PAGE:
2 De Jure Naturæ et Gent. lib. ii. c. iii. s. 22.
3 Vattel, bk. iv. c. vii. s. 108; and he treats as an absurdity the notion that a foreign sovereign who enters another country without permission may be arrested.
47 Rep. 15 b, and see S. C. Moor. R. 803, showing this not to be Coke's comment, but the resolution of the court.
* Duke of Brunswick v. King of Hanover, 6 Beav. 40, 47, 48, 51.
Law of Nations, part i. cap. ii. s. 10.
be proceeded against with open violence, in the same way as if he had remained at home and war had been declared against bim. Lord Abinger laid down that, as a general proposition, a sovereign prince cannot be made amenable to any court of judicature in this country. Neither Grotius nor Puffendorf appear to have treated of this question; but Bynkershoek3 says, "Scio et in Geldriâ et alibi príncipes externos interposito arresto in jus vocari, ut adeo ea res in mores transivit ut tanquam de re liquidâ nunc equidem inter omnes videatur constare," having previously expressed an opinion that a foreign prince in another territory, doing any thing amenable to the criminal laws, ought to be warned to depart, like an ambassador, adding, "In causâ æris alieni idem dixerim; nam arresto detinere principem ut æs alienum expungat, quamvis fortè stricti juris ratio permitteret, non permittat tamen analogia ejus juris quod de legatis ubique gentium receptum est" (which we have seen does not apply); but he goes on to deny that the question can be decided by the law of nations, inasmuch as examples (he says) are wanting.*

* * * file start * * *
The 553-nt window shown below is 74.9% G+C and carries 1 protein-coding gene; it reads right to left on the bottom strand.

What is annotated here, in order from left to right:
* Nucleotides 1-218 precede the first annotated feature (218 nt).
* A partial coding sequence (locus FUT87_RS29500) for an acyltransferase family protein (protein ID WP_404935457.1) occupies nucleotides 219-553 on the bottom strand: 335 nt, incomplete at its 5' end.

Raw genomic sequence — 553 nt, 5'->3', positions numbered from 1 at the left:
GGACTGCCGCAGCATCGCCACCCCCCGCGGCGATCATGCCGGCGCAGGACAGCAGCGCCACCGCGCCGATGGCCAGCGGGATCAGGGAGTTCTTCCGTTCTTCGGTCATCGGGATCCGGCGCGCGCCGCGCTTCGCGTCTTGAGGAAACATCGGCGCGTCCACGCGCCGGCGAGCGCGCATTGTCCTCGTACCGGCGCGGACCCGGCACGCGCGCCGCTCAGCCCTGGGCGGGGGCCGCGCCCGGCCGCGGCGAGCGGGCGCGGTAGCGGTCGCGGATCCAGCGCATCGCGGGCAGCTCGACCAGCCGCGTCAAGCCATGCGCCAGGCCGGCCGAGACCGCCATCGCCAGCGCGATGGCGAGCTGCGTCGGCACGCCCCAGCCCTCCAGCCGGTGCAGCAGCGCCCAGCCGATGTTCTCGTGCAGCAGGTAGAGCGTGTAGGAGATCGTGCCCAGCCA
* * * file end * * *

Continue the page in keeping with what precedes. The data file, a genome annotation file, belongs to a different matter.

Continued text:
Here are considerable varieties of opinion certainly; but whichever way the authorities may be thought to preponderate on the question, there can be no objection to examining it in another point of view. Lord Redesdale considered that to refuse a foreign sovereign the right of suing in our courts might be a just cause of war. But then the obligation of being sued does in effect follow of course. For certainly in case of an action in the common law courts a set-off must needs hold good against a royal as well as any other plaintiff by the statute; and in case of a suit in equity it has been decided by the House of Lords, that such a plaintiff stands on the same footing with ordinary suitors as to the rules and orders of the Court of Chancery, and is bound like them to answer a cross bill personally and upon oath. In the case of the King of Spain v. Mendizabal, Lord Eldon, C., made an order restraining the defendant from bringing an action at law, which order would have been idle if the defendant had no common law power of bringing such an action. Sir John Leach also distinctly laid down that a foreign sovereign or